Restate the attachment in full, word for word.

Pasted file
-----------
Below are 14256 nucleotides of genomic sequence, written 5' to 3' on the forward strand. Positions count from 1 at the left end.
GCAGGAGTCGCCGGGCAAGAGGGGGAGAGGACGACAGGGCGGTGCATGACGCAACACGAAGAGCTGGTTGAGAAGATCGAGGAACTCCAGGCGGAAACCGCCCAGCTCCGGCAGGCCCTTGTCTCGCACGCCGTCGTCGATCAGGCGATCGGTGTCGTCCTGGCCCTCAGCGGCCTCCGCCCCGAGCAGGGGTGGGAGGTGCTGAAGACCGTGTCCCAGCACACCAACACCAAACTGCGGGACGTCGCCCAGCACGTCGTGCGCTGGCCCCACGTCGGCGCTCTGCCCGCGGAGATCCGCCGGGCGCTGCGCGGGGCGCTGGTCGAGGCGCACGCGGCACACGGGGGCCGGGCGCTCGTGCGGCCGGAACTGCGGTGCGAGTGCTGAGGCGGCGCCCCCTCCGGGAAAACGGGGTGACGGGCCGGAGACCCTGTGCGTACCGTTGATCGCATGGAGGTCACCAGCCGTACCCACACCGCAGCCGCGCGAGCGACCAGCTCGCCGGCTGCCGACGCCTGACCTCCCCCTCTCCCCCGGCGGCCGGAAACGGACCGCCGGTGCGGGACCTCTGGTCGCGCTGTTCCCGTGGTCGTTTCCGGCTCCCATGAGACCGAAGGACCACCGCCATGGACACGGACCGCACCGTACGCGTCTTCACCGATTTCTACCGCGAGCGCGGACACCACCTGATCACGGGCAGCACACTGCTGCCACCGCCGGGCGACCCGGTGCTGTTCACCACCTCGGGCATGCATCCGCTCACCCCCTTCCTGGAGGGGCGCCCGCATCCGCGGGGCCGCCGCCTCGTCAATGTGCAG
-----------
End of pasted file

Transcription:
Below are 14256 nucleotides of genomic sequence, written 5' to 3' on the forward strand. Positions count from 1 at the left end.
GCAGGAGTCGCCGGGCAAGAGGGGGAGAGGACGACAGGGCGGTGCATGACGCAACACGAAGAGCTGGTTGAGAAGATCGAGGAACTCCAGGCGGAAACCGCCCAGCTCCGGCAGGCCCTTGTCTCGCACGCCGTCGTCGATCAGGCGATCGGTGTCGTCCTGGCCCTCAGCGGCCTCCGCCCCGAGCAGGGGTGGGAGGTGCTGAAGACCGTGTCCCAGCACACCAACACCAAACTGCGGGACGTCGCCCAGCACGTCGTGCGCTGGCCCCACGTCGGCGCTCTGCCCGCGGAGATCCGCCGGGCGCTGCGCGGGGCGCTGGTCGAGGCGCACGCGGCACACGGGGGCCGGGCGCTCGTGCGGCCGGAACTGCGGTGCGAGTGCTGAGGCGGCGCCCCCTCCGGGAAAACGGGGTGACGGGCCGGAGACCCTGTGCGTACCGTTGATCGCATGGAGGTCACCAGCCGTACCCACACCGCAGCCGCGCGAGCGACCAGCTCGCCGGCTGCCGACGCCTGACCTCCCCCTCTCCCCCGGCGGCCGGAAACGGACCGCCGGTGCGGGACCTCTGGTCGCGCTGTTCCCGTGGTCGTTTCCGGCTCCCATGAGACCGAAGGACCACCGCCATGGACACGGACCGCACCGTACGCGTCTTCACCGATTTCTACCGCGAGCGCGGACACCACCTGATCACGGGCAGCACACTGCTGCCACCGCCGGGCGACCCGGTGCTGTTCACCACCTCGGGCATGCATCCGCTCACCCCCTTCCTGGAGGGGCGCCCGCATCCGCGGGGCCGCCGCCTCGTCAATGTGCAG